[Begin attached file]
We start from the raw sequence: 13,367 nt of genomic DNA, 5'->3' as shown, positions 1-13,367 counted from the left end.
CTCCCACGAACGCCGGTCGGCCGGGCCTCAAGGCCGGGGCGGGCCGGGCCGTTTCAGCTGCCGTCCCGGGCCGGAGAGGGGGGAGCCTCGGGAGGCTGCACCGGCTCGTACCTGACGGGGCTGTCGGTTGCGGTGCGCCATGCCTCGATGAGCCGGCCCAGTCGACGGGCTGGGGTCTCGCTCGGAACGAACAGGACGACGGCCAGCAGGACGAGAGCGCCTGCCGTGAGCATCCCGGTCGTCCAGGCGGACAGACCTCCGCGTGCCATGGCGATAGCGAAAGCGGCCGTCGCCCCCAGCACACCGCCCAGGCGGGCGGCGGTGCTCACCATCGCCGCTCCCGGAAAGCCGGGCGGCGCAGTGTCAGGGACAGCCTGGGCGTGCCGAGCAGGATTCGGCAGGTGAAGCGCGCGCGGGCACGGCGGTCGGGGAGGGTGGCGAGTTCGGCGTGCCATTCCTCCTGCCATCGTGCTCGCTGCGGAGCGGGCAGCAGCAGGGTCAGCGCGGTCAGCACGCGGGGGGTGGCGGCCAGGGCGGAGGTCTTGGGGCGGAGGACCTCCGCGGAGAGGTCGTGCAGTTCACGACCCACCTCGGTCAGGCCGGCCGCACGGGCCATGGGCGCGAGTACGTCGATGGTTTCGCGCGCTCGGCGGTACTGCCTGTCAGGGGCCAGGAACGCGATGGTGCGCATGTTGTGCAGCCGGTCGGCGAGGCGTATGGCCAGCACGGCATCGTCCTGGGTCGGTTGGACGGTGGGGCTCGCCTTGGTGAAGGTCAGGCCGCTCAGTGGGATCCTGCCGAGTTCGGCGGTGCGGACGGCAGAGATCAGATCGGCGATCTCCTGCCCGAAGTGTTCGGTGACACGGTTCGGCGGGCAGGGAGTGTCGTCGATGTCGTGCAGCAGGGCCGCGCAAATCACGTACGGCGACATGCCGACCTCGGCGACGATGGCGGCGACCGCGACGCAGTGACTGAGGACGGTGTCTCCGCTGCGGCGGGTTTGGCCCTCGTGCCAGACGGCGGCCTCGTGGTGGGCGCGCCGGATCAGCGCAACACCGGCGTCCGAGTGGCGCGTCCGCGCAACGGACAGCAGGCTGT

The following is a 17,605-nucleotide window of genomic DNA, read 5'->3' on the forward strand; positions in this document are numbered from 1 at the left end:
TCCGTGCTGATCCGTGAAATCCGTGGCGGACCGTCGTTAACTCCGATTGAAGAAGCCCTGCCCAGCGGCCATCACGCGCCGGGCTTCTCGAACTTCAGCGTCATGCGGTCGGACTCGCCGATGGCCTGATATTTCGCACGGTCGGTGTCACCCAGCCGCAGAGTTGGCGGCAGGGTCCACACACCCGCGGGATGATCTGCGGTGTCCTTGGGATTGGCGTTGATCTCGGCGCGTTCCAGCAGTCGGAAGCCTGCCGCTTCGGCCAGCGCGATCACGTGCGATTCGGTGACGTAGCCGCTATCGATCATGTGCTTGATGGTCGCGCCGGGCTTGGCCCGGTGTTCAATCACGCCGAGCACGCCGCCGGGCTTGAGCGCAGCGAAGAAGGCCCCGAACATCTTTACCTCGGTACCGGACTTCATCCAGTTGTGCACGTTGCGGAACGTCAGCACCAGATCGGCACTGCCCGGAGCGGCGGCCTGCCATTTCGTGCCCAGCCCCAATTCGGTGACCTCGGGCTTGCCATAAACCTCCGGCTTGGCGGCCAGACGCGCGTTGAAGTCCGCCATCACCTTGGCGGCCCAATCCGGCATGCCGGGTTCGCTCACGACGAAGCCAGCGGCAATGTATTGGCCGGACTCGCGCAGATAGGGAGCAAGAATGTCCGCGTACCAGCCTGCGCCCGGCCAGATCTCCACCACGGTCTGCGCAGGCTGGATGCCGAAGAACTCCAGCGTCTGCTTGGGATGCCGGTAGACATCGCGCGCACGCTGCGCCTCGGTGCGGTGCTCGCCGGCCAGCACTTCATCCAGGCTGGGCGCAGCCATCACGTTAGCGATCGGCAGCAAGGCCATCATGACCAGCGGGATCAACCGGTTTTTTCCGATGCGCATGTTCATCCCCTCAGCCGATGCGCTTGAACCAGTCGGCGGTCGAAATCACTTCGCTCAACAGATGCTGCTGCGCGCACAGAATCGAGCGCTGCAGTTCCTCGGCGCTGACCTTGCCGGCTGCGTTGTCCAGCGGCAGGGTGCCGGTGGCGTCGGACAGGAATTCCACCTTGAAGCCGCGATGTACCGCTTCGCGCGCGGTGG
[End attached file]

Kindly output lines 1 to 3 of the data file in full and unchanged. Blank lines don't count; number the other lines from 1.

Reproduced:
We start from the raw sequence: 13,367 nt of genomic DNA, 5'->3' as shown, positions 1-13,367 counted from the left end.
CTCCCACGAACGCCGGTCGGCCGGGCCTCAAGGCCGGGGCGGGCCGGGCCGTTTCAGCTGCCGTCCCGGGCCGGAGAGGGGGGAGCCTCGGGAGGCTGCACCGGCTCGTACCTGACGGGGCTGTCGGTTGCGGTGCGCCATGCCTCGATGAGCCGGCCCAGTCGACGGGCTGGGGTCTCGCTCGGAACGAACAGGACGACGGCCAGCAGGACGAGAGCGCCTGCCGTGAGCATCCCGGTCGTCCAGGCGGACAGACCTCCGCGTGCCATGGCGATAGCGAAAGCGGCCGTCGCCCCCAGCACACCGCCCAGGCGGGCGGCGGTGCTCACCATCGCCGCTCCCGGAAAGCCGGGCGGCGCAGTGTCAGGGACAGCCTGGGCGTGCCGAGCAGGATTCGGCAGGTGAAGCGCGCGCGGGCACGGCGGTCGGGGAGGGTGGCGAGTTCGGCGTGCCATTCCTCCTGCCATCGTGCTCGCTGCGGAGCGGGCAGCAGCAGGGTCAGCGCGGTCAGCACGCGGGGGGTGGCGGCCAGGGCGGAGGTCTTGGGGCGGAGGACCTCCGCGGAGAGGTCGTGCAGTTCACGACCCACCTCGGTCAGGCCGGCCGCACGGGCCATGGGCGCGAGTACGTCGATGGTTTCGCGCGCTCGGCGGTACTGCCTGTCAGGGGCCAGGAACGCGATGGTGCGCATGTTGTGCAGCCGGTCGGCGAGGCGTATGGCCAGCACGGCATCGTCCTGGGTCGGTTGGACGGTGGGGCTCGCCTTGGTGAAGGTCAGGCCGCTCAGTGGGATCCTGCCGAGTTCGGCGGTGCGGACGGCAGAGATCAGATCGGCGATCTCCTGCCCGAAGTGTTCGGTGACACGGTTCGGCGGGCAGGGAGTGTCGTCGATGTCGTGCAGCAGGGCCGCGCAAATCACGTACGGCGACATGCCGACCTCGGCGACGATGGCGGCGACCGCGACGCAGTGACTGAGGACGGTGTCTCCGCTGCGGCGGGTTTGGCCCTCGTGCCAGACGGCGGCCTCGTGGTGGGCGCGCCGGATCAGCGCAACACCGGCGTCCGAGTGGCGCGTCCGCGCAACGGACAGCAGGCTGT

The following is a 17,605-nucleotide window of genomic DNA, read 5'->3' on the forward strand; positions in this document are numbered from 1 at the left end: